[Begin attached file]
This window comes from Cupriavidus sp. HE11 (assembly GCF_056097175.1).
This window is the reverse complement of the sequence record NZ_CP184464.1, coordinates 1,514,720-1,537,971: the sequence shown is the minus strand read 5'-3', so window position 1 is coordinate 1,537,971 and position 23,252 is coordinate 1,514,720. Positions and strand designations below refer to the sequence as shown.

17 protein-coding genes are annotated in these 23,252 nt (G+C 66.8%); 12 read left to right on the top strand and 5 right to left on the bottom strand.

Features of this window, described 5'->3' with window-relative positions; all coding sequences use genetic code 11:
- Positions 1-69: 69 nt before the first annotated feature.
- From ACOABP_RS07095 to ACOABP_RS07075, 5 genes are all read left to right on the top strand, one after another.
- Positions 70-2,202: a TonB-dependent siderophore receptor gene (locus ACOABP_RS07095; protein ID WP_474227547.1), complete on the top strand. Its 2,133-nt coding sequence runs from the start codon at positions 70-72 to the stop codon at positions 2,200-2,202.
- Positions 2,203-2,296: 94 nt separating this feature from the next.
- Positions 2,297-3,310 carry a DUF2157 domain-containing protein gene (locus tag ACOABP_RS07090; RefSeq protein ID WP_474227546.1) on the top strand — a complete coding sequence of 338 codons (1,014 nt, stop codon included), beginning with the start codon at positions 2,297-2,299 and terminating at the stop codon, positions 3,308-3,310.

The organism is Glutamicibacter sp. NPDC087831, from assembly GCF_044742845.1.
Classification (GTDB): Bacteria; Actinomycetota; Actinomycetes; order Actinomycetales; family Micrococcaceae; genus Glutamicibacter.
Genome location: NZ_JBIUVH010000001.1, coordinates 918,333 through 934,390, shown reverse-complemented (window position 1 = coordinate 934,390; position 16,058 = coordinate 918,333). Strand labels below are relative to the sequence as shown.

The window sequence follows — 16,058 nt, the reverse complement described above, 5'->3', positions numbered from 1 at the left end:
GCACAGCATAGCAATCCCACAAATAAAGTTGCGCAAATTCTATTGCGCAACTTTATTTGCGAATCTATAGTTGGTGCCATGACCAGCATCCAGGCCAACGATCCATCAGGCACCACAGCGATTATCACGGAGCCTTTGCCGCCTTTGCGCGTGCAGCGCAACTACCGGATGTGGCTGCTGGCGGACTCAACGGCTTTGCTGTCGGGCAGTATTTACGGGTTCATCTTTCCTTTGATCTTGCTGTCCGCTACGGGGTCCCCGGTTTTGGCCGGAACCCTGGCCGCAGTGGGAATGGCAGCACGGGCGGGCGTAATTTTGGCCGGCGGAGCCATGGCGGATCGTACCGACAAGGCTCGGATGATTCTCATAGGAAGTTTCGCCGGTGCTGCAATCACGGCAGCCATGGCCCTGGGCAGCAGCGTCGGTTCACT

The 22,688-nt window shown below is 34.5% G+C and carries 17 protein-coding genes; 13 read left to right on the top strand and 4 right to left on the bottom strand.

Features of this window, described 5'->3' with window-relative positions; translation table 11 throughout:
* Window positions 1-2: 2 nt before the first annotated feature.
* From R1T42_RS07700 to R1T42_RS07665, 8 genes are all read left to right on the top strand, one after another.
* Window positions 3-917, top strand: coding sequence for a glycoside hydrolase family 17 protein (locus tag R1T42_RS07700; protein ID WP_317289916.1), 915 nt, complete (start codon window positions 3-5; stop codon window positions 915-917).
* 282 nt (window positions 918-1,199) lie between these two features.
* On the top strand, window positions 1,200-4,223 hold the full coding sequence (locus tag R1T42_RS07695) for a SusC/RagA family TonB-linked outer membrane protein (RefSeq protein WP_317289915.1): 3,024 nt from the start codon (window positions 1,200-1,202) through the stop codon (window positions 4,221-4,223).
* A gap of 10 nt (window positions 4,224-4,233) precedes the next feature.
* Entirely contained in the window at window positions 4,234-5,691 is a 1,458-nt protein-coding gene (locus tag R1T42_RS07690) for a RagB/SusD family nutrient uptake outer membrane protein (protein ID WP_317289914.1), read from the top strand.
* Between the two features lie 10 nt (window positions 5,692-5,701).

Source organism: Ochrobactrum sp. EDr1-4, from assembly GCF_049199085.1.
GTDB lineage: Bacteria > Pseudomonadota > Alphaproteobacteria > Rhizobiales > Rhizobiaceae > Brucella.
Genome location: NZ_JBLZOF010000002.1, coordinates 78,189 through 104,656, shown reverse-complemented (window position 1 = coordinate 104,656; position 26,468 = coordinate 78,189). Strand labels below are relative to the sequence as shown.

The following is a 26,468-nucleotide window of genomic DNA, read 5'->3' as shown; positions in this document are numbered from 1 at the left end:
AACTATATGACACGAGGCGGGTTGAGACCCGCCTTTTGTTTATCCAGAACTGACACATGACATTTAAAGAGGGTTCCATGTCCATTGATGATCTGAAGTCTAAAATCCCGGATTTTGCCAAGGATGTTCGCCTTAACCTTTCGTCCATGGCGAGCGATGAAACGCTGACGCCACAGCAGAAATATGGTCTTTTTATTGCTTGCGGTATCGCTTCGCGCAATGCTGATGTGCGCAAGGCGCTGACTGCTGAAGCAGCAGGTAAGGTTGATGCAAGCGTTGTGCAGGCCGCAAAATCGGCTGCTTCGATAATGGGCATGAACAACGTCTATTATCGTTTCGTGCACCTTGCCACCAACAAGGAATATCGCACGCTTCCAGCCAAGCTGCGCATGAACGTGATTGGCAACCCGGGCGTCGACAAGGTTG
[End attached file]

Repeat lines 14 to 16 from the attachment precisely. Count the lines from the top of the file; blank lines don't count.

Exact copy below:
GCACAGCATAGCAATCCCACAAATAAAGTTGCGCAAATTCTATTGCGCAACTTTATTTGCGAATCTATAGTTGGTGCCATGACCAGCATCCAGGCCAACGATCCATCAGGCACCACAGCGATTATCACGGAGCCTTTGCCGCCTTTGCGCGTGCAGCGCAACTACCGGATGTGGCTGCTGGCGGACTCAACGGCTTTGCTGTCGGGCAGTATTTACGGGTTCATCTTTCCTTTGATCTTGCTGTCCGCTACGGGGTCCCCGGTTTTGGCCGGAACCCTGGCCGCAGTGGGAATGGCAGCACGGGCGGGCGTAATTTTGGCCGGCGGAGCCATGGCGGATCGTACCGACAAGGCTCGGATGATTCTCATAGGAAGTTTCGCCGGTGCTGCAATCACGGCAGCCATGGCCCTGGGCAGCAGCGTCGGTTCACT

The 22,688-nt window shown below is 34.5% G+C and carries 17 protein-coding genes; 13 read left to right on the top strand and 4 right to left on the bottom strand.

Features of this window, described 5'->3' with window-relative positions; translation table 11 throughout: